“It is unprecedented that Ohio would say to a whole group of people who are married in another state, we’re not going to accept you as people that we will recognize as married here,” said Gephardstein.
Cook interjected that the couples who married in other states and then moved to Ohio were “well aware” that they were moving into a state where their marriages were not recognized.
“They got married because they’re in love,” said Gephardstein. “…They do expect their marriage will be transportable. That’s a reasonable expectation.”
Sutton jumped back in to note that the democratic process is “working very quickly” in favor of same-sex couples.
“The ultimate role of the federal courts is to keep states from denying the liberty to certain citizens,” said Gephardstein. “And here, when you’ve got citizens who have a liberty interest–their marriage already exists…and they’ve got children and those children deserve to have two parents and the state is now saying that, because of our commitment to [the democratic process], we’re just going to say no to you and we’re just going to wait for you to come up with $7 million and reverse our constitutional amendment. The reality is that these rights are very, very profound…This can’t be just subject to vote.”
Whatever decision the 6th Circuit panel comes back with–and some may argue that the questions and comments a judge makes on the bench are not necessarily illustrative of how they are leaning—it will affect all four of the states in that circuit. And it will almost certainly be appealed to the U.S. Supreme Court where cases from two other circuits –the 10th and the 4th–are either already there or about to be filed.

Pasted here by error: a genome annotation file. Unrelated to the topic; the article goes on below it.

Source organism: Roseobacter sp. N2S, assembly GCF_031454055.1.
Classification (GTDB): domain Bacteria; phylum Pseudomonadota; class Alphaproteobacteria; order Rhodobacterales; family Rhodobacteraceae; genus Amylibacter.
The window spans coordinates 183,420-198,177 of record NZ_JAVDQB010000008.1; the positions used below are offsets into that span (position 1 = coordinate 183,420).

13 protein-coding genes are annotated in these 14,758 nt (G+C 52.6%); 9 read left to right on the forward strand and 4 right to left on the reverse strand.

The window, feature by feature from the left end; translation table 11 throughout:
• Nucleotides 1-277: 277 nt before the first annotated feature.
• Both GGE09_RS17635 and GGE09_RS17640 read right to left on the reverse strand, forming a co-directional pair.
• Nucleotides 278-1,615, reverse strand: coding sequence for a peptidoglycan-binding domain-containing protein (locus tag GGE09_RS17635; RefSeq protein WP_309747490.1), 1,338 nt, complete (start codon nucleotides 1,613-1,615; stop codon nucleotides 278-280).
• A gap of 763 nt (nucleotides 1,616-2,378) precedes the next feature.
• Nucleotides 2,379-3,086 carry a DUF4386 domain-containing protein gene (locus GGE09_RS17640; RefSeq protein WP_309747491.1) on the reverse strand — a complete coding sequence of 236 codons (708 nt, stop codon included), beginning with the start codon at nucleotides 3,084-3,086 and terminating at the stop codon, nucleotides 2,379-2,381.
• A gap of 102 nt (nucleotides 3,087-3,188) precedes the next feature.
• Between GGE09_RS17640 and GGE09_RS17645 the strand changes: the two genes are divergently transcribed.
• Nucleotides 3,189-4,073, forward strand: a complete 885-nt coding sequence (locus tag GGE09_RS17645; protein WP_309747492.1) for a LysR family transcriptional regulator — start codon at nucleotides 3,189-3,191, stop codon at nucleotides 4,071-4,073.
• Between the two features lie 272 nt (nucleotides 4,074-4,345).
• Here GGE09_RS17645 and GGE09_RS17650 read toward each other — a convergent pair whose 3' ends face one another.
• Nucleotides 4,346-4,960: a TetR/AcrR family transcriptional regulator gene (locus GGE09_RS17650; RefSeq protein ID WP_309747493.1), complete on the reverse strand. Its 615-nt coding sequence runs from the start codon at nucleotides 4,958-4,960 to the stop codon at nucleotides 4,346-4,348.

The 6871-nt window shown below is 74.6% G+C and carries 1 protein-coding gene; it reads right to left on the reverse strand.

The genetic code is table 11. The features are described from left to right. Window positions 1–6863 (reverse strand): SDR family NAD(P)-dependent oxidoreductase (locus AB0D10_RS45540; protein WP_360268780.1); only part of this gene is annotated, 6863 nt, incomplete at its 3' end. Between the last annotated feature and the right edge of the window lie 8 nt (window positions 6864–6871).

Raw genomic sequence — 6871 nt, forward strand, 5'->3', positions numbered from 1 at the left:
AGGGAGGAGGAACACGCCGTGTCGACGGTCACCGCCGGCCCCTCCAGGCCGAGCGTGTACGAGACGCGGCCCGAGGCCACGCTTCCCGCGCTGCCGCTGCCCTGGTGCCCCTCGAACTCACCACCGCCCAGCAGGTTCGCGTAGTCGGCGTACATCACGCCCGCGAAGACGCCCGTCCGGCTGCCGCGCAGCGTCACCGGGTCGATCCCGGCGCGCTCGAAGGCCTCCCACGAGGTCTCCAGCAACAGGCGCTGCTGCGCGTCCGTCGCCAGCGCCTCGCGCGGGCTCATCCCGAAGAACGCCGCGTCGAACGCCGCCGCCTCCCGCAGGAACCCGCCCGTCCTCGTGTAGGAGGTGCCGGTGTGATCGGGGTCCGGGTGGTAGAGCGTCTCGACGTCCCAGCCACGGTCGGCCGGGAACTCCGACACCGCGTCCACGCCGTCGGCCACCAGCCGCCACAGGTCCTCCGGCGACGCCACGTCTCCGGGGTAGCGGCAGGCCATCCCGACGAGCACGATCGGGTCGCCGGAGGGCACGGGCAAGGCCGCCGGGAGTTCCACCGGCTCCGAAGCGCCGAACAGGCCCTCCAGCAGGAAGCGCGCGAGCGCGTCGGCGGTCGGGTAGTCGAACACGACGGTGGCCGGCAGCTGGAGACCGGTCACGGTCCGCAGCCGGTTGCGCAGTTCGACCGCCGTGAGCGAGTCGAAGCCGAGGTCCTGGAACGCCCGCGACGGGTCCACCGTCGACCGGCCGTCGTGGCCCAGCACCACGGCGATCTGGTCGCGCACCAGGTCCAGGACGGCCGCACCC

A 6th Circuit appeal–particularly if it is a loss for same-sex couples—could potentially make a more attractive vehicle for the Supreme Court’s ultimate decision on the issue. The loss or denial of the right to marry becomes an injury to a party that requires the high court’s attention.
The cases involved in the 6th Circuit appeal encompass six lawsuits in four states: Kentucky (Bourke v. Beshear and Love v. Beshear), Michigan (DeBoer v. Snyder), Ohio (Henry v. Himes and Obergefell v. Himes) and Tennessee (Tanco v. Haslam).
Three-judge panels of three previous circuits have each voted 2 to 1 that the state bans were unconstitutional: the 9th Circuit (a California case, Brown v. Perry, in February 2012), the 10th Circuit (a Utah case, Herbert v. Kitchen, on June 25 this year and an Oklahoma case, Bishop v. Oklahoma, on July 18 this year) and the 4th Circuit (two Virginia cases, Bostic v. Schaefer and Harris v. McDonnell, on July 29 this year).
The California decision, striking down Proposition 8, was left intact by the U.S. Supreme Court in June 2013 after the high court said the party that appealed the decision did not have legal standing to do so (in part because the appellants had not suffered an injury). That decision, in Perry, triggered more than 70 similar lawsuits in every state in the country that banned equal rights to marriage for same-sex couples. These cases are all percolating through the federal court system and one or more of them could very well be heard in the upcoming 2014-15 session, with a decision being issued by June.
Recordings of the 6th Circuit proceeding can be heard on the court’s website.